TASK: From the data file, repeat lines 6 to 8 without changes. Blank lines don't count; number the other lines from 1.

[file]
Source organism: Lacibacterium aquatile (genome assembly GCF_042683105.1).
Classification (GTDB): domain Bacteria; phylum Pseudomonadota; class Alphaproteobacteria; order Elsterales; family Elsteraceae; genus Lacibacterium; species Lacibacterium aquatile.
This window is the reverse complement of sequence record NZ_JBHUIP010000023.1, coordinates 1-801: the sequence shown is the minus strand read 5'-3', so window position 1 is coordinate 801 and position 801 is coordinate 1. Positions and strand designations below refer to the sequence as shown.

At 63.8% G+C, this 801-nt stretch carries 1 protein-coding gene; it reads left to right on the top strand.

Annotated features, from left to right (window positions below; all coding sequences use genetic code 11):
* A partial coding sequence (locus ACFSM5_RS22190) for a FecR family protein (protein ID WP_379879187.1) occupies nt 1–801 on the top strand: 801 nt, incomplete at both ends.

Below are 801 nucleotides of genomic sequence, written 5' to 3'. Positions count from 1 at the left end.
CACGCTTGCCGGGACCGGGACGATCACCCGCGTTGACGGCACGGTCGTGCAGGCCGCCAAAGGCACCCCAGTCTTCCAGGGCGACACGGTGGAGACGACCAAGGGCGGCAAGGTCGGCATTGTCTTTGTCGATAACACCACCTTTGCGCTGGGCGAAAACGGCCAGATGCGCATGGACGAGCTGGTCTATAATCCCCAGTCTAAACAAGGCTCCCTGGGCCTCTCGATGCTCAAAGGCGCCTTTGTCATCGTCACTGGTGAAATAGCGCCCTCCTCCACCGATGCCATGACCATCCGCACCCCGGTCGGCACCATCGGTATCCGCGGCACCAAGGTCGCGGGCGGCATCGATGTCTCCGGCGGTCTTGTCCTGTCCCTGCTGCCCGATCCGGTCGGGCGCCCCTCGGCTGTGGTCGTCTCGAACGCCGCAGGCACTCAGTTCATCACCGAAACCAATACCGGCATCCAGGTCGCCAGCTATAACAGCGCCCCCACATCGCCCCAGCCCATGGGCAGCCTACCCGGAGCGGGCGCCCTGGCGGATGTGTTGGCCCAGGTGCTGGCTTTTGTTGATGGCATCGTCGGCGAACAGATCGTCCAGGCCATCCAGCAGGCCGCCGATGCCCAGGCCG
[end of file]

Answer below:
* A partial coding sequence (locus ACFSM5_RS22190) for a FecR family protein (protein ID WP_379879187.1) occupies nt 1–801 on the top strand: 801 nt, incomplete at both ends.

Below are 801 nucleotides of genomic sequence, written 5' to 3'. Positions count from 1 at the left end.
CACGCTTGCCGGGACCGGGACGATCACCCGCGTTGACGGCACGGTCGTGCAGGCCGCCAAAGGCACCCCAGTCTTCCAGGGCGACACGGTGGAGACGACCAAGGGCGGCAAGGTCGGCATTGTCTTTGTCGATAACACCACCTTTGCGCTGGGCGAAAACGGCCAGATGCGCATGGACGAGCTGGTCTATAATCCCCAGTCTAAACAAGGCTCCCTGGGCCTCTCGATGCTCAAAGGCGCCTTTGTCATCGTCACTGGTGAAATAGCGCCCTCCTCCACCGATGCCATGACCATCCGCACCCCGGTCGGCACCATCGGTATCCGCGGCACCAAGGTCGCGGGCGGCATCGATGTCTCCGGCGGTCTTGTCCTGTCCCTGCTGCCCGATCCGGTCGGGCGCCCCTCGGCTGTGGTCGTCTCGAACGCCGCAGGCACTCAGTTCATCACCGAAACCAATACCGGCATCCAGGTCGCCAGCTATAACAGCGCCCCCACATCGCCCCAGCCCATGGGCAGCCTACCCGGAGCGGGCGCCCTGGCGGATGTGTTGGCCCAGGTGCTGGCTTTTGTTGATGGCATCGTCGGCGAACAGATCGTCCAGGCCATCCAGCAGGCCGCCGATGCCCAGGCCG